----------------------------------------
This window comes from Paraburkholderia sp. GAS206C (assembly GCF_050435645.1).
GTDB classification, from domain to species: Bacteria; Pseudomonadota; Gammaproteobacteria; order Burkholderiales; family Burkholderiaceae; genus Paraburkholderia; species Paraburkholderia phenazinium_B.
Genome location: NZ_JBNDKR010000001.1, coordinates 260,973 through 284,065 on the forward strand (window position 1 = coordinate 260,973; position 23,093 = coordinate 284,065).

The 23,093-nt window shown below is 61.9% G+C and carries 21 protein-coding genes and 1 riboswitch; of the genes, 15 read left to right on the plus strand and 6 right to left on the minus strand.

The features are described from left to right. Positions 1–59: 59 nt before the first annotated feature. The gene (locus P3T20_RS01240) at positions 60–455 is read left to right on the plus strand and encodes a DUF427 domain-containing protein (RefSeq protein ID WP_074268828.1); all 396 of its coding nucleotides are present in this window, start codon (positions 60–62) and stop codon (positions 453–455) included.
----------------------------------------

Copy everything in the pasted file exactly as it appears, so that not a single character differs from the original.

This window comes from Paraburkholderia sp. GAS206C (assembly GCF_050435645.1).
GTDB classification, from domain to species: Bacteria; Pseudomonadota; Gammaproteobacteria; order Burkholderiales; family Burkholderiaceae; genus Paraburkholderia; species Paraburkholderia phenazinium_B.
Genome location: NZ_JBNDKR010000001.1, coordinates 260,973 through 284,065 on the forward strand (window position 1 = coordinate 260,973; position 23,093 = coordinate 284,065).

The 23,093-nt window shown below is 61.9% G+C and carries 21 protein-coding genes and 1 riboswitch; of the genes, 15 read left to right on the plus strand and 6 right to left on the minus strand.

The features are described from left to right. Positions 1–59: 59 nt before the first annotated feature. The gene (locus P3T20_RS01240) at positions 60–455 is read left to right on the plus strand and encodes a DUF427 domain-containing protein (RefSeq protein ID WP_074268828.1); all 396 of its coding nucleotides are present in this window, start codon (positions 60–62) and stop codon (positions 453–455) included.